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Rare Disorder Means This Boy Avoids Sunlight, Lives Life in the Shadows

Brady Wheeden, 9, was diagnosed with a rare genetic disorder as a child, one that can make going out in the sun extremely painful.

If you saw Brady Wheeden on the playground you might not notice anything odd. He’s often in a baseball cap and always wearing a long-sleeved hoodie with the hood up. So are a lot of ten year olds.

But watch for a while and you’ll notice Brady never steps out into the sun. Instead, he hops from shadow to shadow. If it looks like a game — it’s not.

Brady has an extremely rare condition called Erythropoietic Protoporphyria, known by the shorthand EPP. Doctors aren’t sure exactly how many people have the condition in the US, but probably only a few hundred.

Living Life in the Shadows

June 12, 201501:12

People with EPP lack an enzyme that helps the rest of us process toxins from sunlight. Because people with EPP have decreased levels of a certain enzyme, there’s a buildup of a compound in their blood vessels beneath the skin. This compound is very sensitive to light, so if they go in the sun—even for a few minutes-- they have an incredibly painful reaction.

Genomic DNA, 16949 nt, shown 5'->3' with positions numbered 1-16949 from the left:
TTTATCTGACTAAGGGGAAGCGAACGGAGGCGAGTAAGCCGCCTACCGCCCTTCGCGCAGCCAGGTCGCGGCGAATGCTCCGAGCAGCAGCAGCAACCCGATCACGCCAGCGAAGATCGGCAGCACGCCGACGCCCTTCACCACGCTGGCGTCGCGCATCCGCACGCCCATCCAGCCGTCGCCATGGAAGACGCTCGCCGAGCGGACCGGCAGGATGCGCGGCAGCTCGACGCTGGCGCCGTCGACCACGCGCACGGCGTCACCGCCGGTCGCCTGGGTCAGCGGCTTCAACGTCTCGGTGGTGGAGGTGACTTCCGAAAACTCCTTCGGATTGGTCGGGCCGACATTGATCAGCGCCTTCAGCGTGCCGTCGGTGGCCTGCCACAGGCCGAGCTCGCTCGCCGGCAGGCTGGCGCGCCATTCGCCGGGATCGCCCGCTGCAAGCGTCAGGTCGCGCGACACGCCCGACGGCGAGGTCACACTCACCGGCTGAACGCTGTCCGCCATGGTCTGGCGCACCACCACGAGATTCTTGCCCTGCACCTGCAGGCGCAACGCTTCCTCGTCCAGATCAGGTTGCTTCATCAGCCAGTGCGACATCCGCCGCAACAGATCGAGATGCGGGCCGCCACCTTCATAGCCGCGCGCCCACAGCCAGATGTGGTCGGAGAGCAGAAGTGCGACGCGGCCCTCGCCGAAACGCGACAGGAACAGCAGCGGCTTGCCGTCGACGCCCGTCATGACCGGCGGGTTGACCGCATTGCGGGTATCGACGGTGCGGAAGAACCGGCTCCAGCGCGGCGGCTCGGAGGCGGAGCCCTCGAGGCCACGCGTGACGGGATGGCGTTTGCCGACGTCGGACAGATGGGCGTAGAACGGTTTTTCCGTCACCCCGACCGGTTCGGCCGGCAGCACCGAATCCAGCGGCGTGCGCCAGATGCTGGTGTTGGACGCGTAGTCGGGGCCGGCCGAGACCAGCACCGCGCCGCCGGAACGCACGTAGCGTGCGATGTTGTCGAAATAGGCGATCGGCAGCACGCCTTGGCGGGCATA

Watch more about Brady's story on Dateline NBC on Sunday.

“Some patients said it was like… dipping their hand in boiling water, or being stabbed by 100 knives,” says Dr. Manisha Balwani, Associate Professor of Genetics and Genomic Sciences at Mount Sinai Hospital in NY, who has treated many patients with EPP.

Brady says sometimes it’s annoying that he has to sit inside the cafeteria during recess on a sunny day when everyone else is running around outside.

“Sometimes… I wish I could just be like them, my friends.”

There is no cure for EPP. But Brady and his mom Kristen Wheeden are hopeful about a new treatment that might offer some relief. So far, however, it is only available in Europe and only for adults.

Brady and his mother Kristin inside Brady's room at Camp Sundown in upstate New York.
Brady and his mother Kristin inside Brady's room at Camp Sundown in upstate New York.

For now, Brady has learned to live with his condition. This summer he’ll be back at a summer camp in upstate New York called Camp Sundown, where kids with many conditions that make them avoid the sun gather. Most of the activities take place at night.

When he’s there, Brady says, he feels like he’s not alone in the dark.

“It feels like I'm a normal person.”

To learn more about EPP, you can visit the America Porphyria Foundation's website at